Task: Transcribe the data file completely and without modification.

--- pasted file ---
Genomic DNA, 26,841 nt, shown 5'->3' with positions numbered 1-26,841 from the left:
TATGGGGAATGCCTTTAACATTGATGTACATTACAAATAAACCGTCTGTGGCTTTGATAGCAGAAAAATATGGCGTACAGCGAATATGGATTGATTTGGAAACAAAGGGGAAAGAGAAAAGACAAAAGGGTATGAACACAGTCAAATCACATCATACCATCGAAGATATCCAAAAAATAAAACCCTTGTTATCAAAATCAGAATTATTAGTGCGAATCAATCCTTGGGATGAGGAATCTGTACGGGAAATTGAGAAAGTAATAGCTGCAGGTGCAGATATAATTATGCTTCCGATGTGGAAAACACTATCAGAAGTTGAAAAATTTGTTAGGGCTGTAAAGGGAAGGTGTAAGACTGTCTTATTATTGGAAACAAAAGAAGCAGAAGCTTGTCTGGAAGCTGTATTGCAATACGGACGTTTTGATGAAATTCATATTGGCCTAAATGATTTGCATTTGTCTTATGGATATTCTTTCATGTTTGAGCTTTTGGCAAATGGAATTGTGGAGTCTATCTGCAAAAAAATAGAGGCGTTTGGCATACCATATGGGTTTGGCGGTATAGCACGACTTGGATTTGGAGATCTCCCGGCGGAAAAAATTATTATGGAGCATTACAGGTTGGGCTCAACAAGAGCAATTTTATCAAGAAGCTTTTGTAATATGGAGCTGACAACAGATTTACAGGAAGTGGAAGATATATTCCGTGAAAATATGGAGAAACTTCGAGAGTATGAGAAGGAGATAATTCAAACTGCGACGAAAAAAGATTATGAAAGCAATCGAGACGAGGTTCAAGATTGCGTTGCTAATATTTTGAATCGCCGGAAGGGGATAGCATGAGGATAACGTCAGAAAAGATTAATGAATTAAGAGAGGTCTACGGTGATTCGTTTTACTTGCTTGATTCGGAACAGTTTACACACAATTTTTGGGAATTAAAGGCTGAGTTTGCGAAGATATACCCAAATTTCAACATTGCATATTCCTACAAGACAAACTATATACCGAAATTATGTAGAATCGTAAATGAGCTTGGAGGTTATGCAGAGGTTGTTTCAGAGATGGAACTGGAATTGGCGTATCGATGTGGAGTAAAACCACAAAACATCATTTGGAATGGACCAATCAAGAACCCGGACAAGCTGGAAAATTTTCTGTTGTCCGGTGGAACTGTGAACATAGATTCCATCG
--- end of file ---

Genomic DNA, 26,841 nt, shown 5'->3' with positions numbered 1-26,841 from the left:
TATGGGGAATGCCTTTAACATTGATGTACATTACAAATAAACCGTCTGTGGCTTTGATAGCAGAAAAATATGGCGTACAGCGAATATGGATTGATTTGGAAACAAAGGGGAAAGAGAAAAGACAAAAGGGTATGAACACAGTCAAATCACATCATACCATCGAAGATATCCAAAAAATAAAACCCTTGTTATCAAAATCAGAATTATTAGTGCGAATCAATCCTTGGGATGAGGAATCTGTACGGGAAATTGAGAAAGTAATAGCTGCAGGTGCAGATATAATTATGCTTCCGATGTGGAAAACACTATCAGAAGTTGAAAAATTTGTTAGGGCTGTAAAGGGAAGGTGTAAGACTGTCTTATTATTGGAAACAAAAGAAGCAGAAGCTTGTCTGGAAGCTGTATTGCAATACGGACGTTTTGATGAAATTCATATTGGCCTAAATGATTTGCATTTGTCTTATGGATATTCTTTCATGTTTGAGCTTTTGGCAAATGGAATTGTGGAGTCTATCTGCAAAAAAATAGAGGCGTTTGGCATACCATATGGGTTTGGCGGTATAGCACGACTTGGATTTGGAGATCTCCCGGCGGAAAAAATTATTATGGAGCATTACAGGTTGGGCTCAACAAGAGCAATTTTATCAAGAAGCTTTTGTAATATGGAGCTGACAACAGATTTACAGGAAGTGGAAGATATATTCCGTGAAAATATGGAGAAACTTCGAGAGTATGAGAAGGAGATAATTCAAACTGCGACGAAAAAAGATTATGAAAGCAATCGAGACGAGGTTCAAGATTGCGTTGCTAATATTTTGAATCGCCGGAAGGGGATAGCATGAGGATAACGTCAGAAAAGATTAATGAATTAAGAGAGGTCTACGGTGATTCGTTTTACTTGCTTGATTCGGAACAGTTTACACACAATTTTTGGGAATTAAAGGCTGAGTTTGCGAAGATATACCCAAATTTCAACATTGCATATTCCTACAAGACAAACTATATACCGAAATTATGTAGAATCGTAAATGAGCTTGGAGGTTATGCAGAGGTTGTTTCAGAGATGGAACTGGAATTGGCGTATCGATGTGGAGTAAAACCACAAAACATCATTTGGAATGGACCAATCAAGAACCCGGACAAGCTGGAAAATTTTCTGTTGTCCGGTGGAACTGTGAACATAGATTCCATCG